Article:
And Abishai the brother of Joab, he was chief of the three: for lifting up his spear against three hundred, he slew them, and had a name among the three.
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EXPOSITORY (ENGLISH BIBLE)2Samuel 23:18-23, of which the present passage is little more than a duplicate.)
(20) Abishai the brother of Joab.—Heb., Abshai, but in Samuel, Abishai. (Comp. Abram and Abiram.) Samuel adds “son of Zeruiah” after Joab. (Comp. 1Chronicles 2:16 and 1Chronicles 18:12; 1Chronicles 19:11 ff. for other deeds of Abishai.)
He was chief of the three.—Apparently the second triad, one of whose famous exploits has just been related (1Chronicles 11:15-19). The Hebrew text of Samuel seems to read “knights,” but some MSS., the Hebrew margin, and all the versions, agree with Chronicles.
For lifting up . . .—Literally, and he had bran. dished his spear over three hundred slain. The exploit of Jashobeam (1Chronicles 11:11).
And had a name among the three.—That is, among the second triad, of which he was captain.1 Chronicles 11:20-21. Lifting up his spear against three hundred, he slew them — He vanquished them all, and slew a great number of them: it is, however, not said that he slew them all at one time, as it is said of Jashobeam, 1 Chronicles 11:11. He attained not unto the first three — He did not equal them in valiant exploits.2 Samuel 23:9-10.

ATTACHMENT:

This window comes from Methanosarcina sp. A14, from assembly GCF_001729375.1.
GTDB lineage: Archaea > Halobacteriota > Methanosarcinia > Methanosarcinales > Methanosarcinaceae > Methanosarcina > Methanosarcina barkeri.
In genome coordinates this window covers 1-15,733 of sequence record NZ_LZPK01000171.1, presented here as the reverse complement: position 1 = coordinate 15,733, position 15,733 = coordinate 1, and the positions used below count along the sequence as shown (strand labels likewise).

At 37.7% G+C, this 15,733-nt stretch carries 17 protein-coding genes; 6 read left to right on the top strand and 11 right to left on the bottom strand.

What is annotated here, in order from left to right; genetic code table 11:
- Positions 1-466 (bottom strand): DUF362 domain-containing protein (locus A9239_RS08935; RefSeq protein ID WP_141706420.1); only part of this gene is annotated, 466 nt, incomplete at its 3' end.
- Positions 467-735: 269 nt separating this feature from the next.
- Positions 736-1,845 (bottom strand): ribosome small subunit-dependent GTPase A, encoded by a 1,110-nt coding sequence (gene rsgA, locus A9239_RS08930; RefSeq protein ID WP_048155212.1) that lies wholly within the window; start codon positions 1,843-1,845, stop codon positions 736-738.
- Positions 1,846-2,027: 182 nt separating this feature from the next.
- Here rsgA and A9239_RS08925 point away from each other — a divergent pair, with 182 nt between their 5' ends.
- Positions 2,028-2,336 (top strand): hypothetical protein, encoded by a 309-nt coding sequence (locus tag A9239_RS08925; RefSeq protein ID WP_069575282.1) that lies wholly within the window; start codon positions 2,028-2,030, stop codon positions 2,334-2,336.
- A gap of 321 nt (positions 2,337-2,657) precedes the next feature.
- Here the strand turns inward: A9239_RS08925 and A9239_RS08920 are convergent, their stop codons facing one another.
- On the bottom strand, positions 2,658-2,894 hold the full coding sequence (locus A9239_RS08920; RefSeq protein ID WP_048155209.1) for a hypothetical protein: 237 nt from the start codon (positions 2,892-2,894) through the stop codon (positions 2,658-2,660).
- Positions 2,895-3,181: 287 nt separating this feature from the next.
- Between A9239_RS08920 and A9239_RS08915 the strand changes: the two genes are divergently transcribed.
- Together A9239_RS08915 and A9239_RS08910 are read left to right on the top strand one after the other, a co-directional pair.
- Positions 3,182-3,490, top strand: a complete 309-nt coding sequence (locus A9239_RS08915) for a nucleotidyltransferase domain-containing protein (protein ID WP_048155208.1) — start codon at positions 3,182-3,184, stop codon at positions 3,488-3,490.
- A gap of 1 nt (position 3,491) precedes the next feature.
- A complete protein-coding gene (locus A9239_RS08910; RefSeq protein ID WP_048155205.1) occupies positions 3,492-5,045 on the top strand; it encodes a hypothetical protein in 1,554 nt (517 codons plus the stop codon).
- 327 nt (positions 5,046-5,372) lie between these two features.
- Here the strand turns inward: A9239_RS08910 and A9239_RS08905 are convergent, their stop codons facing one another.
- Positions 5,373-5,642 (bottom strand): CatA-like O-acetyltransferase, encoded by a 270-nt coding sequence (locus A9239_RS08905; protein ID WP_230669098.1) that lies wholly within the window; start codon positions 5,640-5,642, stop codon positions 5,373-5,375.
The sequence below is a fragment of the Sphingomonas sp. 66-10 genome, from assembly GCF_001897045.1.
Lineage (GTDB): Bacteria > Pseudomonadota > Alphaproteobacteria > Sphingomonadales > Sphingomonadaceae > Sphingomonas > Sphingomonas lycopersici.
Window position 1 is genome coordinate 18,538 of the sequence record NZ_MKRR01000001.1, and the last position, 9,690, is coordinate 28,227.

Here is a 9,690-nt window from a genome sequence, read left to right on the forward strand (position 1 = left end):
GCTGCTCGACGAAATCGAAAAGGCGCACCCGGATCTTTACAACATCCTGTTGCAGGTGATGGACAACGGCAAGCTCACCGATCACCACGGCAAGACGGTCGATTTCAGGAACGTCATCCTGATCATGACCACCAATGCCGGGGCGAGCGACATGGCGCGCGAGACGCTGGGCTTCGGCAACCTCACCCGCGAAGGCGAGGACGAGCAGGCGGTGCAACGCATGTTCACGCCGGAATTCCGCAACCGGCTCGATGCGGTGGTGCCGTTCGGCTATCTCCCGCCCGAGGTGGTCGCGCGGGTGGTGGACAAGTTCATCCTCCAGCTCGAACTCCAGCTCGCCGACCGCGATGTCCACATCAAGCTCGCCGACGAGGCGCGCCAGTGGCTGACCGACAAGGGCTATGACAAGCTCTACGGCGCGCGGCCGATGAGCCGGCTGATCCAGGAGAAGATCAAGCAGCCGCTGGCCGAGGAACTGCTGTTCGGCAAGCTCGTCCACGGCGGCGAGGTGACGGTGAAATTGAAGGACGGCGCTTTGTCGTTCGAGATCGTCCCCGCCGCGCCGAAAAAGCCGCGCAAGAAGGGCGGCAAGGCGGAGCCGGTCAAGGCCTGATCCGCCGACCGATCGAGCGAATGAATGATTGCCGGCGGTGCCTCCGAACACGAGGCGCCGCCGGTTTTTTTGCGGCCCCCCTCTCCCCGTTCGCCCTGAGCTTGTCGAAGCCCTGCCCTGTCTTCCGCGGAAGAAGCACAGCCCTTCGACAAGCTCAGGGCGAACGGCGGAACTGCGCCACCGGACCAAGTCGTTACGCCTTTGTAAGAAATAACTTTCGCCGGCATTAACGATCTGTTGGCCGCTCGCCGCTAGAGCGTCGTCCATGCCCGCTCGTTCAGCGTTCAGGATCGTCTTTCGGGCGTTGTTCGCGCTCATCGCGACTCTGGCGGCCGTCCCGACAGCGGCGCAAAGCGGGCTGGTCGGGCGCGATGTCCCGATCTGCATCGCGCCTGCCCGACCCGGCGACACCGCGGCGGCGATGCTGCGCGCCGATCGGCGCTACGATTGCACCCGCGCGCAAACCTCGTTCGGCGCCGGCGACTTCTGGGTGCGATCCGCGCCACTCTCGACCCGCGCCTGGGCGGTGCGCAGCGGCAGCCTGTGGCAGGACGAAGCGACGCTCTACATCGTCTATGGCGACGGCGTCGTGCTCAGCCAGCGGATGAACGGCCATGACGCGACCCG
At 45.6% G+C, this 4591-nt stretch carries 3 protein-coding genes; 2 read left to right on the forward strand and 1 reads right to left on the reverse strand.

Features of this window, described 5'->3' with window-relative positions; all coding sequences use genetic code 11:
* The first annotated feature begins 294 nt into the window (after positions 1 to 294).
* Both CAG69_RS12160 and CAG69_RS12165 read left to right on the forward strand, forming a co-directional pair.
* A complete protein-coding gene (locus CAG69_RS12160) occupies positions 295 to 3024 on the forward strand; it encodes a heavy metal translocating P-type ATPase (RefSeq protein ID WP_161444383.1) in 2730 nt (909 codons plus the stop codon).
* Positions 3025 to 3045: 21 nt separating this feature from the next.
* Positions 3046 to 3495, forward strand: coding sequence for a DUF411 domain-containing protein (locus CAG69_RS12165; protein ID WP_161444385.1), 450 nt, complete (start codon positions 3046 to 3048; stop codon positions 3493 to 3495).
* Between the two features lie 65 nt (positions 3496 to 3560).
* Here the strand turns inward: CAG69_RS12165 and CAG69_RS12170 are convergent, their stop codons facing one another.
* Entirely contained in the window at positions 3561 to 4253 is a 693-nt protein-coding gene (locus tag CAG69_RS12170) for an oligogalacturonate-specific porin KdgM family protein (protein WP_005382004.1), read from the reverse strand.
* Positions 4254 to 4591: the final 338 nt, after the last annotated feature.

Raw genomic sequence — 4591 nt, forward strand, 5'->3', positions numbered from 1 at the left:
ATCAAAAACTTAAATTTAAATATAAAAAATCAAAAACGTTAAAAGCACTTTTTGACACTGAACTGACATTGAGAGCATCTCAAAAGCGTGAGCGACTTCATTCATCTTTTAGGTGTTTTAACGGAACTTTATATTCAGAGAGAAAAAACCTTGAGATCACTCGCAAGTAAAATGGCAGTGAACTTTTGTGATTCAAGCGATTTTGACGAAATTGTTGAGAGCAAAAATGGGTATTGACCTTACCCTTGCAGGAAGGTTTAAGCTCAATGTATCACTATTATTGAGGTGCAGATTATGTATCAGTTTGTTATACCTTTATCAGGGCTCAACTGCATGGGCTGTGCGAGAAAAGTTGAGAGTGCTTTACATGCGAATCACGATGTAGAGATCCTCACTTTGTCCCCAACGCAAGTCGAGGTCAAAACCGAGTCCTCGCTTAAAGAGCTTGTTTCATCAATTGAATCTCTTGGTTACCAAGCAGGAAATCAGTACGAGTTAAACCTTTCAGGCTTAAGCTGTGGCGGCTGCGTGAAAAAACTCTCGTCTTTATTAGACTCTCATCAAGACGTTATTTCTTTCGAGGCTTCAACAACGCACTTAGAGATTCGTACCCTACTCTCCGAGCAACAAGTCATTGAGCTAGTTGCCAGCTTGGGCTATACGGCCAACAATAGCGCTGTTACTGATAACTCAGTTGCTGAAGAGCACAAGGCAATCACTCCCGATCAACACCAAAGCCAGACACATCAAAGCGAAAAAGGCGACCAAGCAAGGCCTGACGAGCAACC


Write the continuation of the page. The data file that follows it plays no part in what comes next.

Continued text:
Barley - In 2 Samuel 23:11, "lentiles." The words for barley and lentils are so similar in the Hebrew that we may fairly explain the diversity by an accidental corruption.He slew them; he vanquished them all, and slew a great number of them; though it be not said that he slew them all at one time, as it is said of Jashobeam, above, 1 Chronicles 11:11. 1 Samuel 28:6 the Targum adds another reason of his death, because he killed the priests of Nob; but that is not in the text:
therefore he slew him; or suffered him to be slain:
and turned the kingdom unto David the son of Jesse; translated the kingdom of Israel out of Saul's family, upon his death, into Jesse's, even unto David; for the sake of which observation this short account is given of the last end of Saul.And Abishai the brother of Joab, he was chief of the three: for lifting up his spear against three hundred, he slew them, and had a name among the three.
EXEGETICAL (ORIGINAL LANGUAGES)20. chief of the three] In 2 Samuel 23:18 (C’thîb) Abishai is called by the same title (Heb. rôsh hasshâlîshi) as Josheb-basshebeth (ib. 2 Samuel 23:8). This title probably means chief of the third part [of the army]; cp. 2 Samuel 23:11, note. Chief of the three is a faulty reading.
for lifting up his spear] R.V. for he lifted up his spear; cp. 1 Chronicles 11:11, note.